Read and Seen — March 2020

March was… certainly a month, so I didn’t get drawings done, much read, or this post up at the end of it.

But over the last few months I did seem to read quite a bit (entirely, or partially) about time and lives and disguises and occasional plot-incidental cats, so here is a sketch:

March-sketches1

It is said you can’t bring anything through that wasn’t yours to begin with… but that doesn’t stop them following.

Books:

Movies

  • Miss Fisher and the Crypt of Tears (I am very glad this was my last movie at the cinema — it was also interesting for the clarity with which it stated, affirmed, and stuck the landing of its genre/aesthetic choices)

Several of these show up again in my Notes on Books in the observation journal, so I might have more to say later

March-sketches2

Read and Seen — February 2020

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Responses to Keep Going and Hilda and the Troll (left) and False Colours (right)

Books:

  • Keep Going Austin Kleon (good, but personally I found Steal Like an Artist and Show Your Work less diffuse and more resonant).
  • False Colours — Georgette Heyer (so utterly gentle, and my favourite combination of high-stakes-for-characters/low-stakes-for-readers — see also Arabella and those productions of Twelfth Night where Orsino works out Viola’s deal pretty early on). The hero’s mother, Lady Amabel, irritates some of my friends but I love her, which might be partly attributable to Phyllida Nash’s beautiful narration: False Colours on Audible).
  • Hilda and the Troll — Luke Pearson (so charming — I already loved the series, and the clean distinct style, which is coming into focus here)
  • Hilda and the Midnight Giant — Luke Pearson (see above, and they started me thinking more about visuals and stylisation — and trolls and giants and, of course, trollish giants)
  • The Creeps — Fran Krause (perfect bite-size frights, alarms, and nervous laughs: excellent sequel to the equally excellent Deep Dark Fears, and together with Lynda Barry’s Syllabus refined the Pearson thoughts into smaller, four-panel formats — see also the Deep Dark Fears tumblr)
  • British Prints from the Machine Age — Stephanie Lussier (I’m trying to actually sit down and read through art books occasionally)
  • His Countess for a Week — Sarah Mallory
  • Certain Manuscripts for Secret Illustration Purposes
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Some individual panels

I did some little comic responses to various books and films, but they got out of hand and cross-pollinated. These are a few individual panels. They’re all a bit Luke Pearson/Fran Krause inflected, with some distant False Colours DNA (top left), a dash of Emma (top right), some Machine Age (bottom left), and some sort of Birds of Prey/Sarah Mallory mash-up (bottom right).

Movies:

  • Birds of Prey (fun and bright, and just a slightly different eye on things)
  • Emma. (fun and bright, but not quite enough of a different eye on things for what I wanted from it; great music, excellent supporting Nighy; also there’s an image that is shown in the first lecture of a subject I tutor, and I burst out laughing when I saw it (partially!) repeated in the film — Luxury or The Comforts of a Rumpford, a deliberate reference, h/t Peter for the link).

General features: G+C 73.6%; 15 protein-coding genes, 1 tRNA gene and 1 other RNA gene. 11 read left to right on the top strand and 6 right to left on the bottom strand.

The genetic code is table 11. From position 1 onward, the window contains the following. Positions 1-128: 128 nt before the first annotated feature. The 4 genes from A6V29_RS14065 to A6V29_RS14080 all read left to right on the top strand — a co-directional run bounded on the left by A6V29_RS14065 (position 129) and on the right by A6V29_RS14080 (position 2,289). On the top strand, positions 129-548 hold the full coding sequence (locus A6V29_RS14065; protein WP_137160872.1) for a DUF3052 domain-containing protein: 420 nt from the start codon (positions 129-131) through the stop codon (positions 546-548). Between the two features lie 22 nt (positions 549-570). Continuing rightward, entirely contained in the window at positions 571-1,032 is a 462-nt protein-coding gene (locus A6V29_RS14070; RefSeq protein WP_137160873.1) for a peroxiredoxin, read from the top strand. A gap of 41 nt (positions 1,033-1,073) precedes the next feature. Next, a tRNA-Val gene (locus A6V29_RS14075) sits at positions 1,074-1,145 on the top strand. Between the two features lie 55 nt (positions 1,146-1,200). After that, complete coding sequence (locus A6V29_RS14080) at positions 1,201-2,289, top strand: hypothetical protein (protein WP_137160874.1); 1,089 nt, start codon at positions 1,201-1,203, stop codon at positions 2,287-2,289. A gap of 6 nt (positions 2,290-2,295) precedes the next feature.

Other:

  • David Suchet, Poirot and More: A Retrospective (fascinating explanations, particularly of character notes, finding the right voice, the speed at which Freud would have walked, and rituals of exit)
  • The New Pornographers, at The Triffid (I know, Mother, I know!) (a lovely show, and they feel a lot more rock when heard live; also, for reasons, I was playing a listening game and am now convinced that while it would be tricky, it would be possible to make a rock opera of Emma).

(Some links are affiliate links, which just means I get a teeny commission if you buy something through them, but for preference, support good local bookstores!)

Read and Seen — January 2020

KJennings-JanuaryBookSketches

I’ve been trying to do a bit more fan-art/loosely-inspired sketches this year. Mostly (but not entirely) of books. These are based on January’s reading.

Books (not including manuscripts for illustration)

  • The Nightjar — Deborah Hewitt (this made me look up nightjars, which are kind of amazing)
  • Silver in the Wood — Emily Tesh (bolshie dryads!)
  • I See, I See — R. Henderson (delightful turn-about picture book by a Brisbane author: recommended, and everyone I’ve shown it to so far has bought it)
  • Domestic Life in England — Norah Lofts (flawed yet captures the acceleration of history)
  • Show Your Work — Austin Kleon (… great, actually — I tend to resist small square books)
  • Through the Woods — Emily Carroll (creepy-beautiful!)

(I have longer ramblier thoughts on Patreon).

Movies

  • Little Women (Amy!)
  • JoJo Rabbit (feels in some respects (for narrative reasons I think are deliberate) like a movie about East Berlin)

Other

 

Books read, things seen: May – September 2016

A big, brief, catchup post, but here are some Cold Comfort Farm sketches to brighten it up. Also, I’m starting to keep track of books read on Goodreads as well.

kjennings-coldcomfortfarm

Books

  • Crusade – Peter M Ball (part 3 of the Flotsam Trilogy omnibus)
  • Bone Swans – C. S. E. Cooney: Such beautiful novellas. I wept. I drew fanart.
  • Tempting Mr Townsend – Anna Campbell
  • A Few Right Thinking Men – Sulari Gentill
  • Madensky Square – Eva Ibbotson: I had not read this Ibbotson and it is enchanting! A romance of pre WWI Vienna.
  • Winning Lord West – Anna Campbell
  • Pawn in Frankincense – Dorothy Dunnett
  • Q’s Legacy – Helene Hanff: So charming! So tiny! The follow-up to 84 Charing Cross Road and The Duchess of Bloomsbury Street. Has influenced my driving.
  • The Ringed Castle – Dorothy Dunnett. Suffocated sounds of distress.
  • The Foundling – Georgette Heyer: Perhaps a new favourite.
  • Cold Comfort Farm – Stella Gibbons: The first time I’ve read it, and I finally read it due to being presented with it at breakfast as a fait accompli by my landlady at a Devon B&B. I read it as a science fiction novel set in the world of The Fantastic Mr Fox, which was certainly memorable. I love her sheer disregard for agriscience.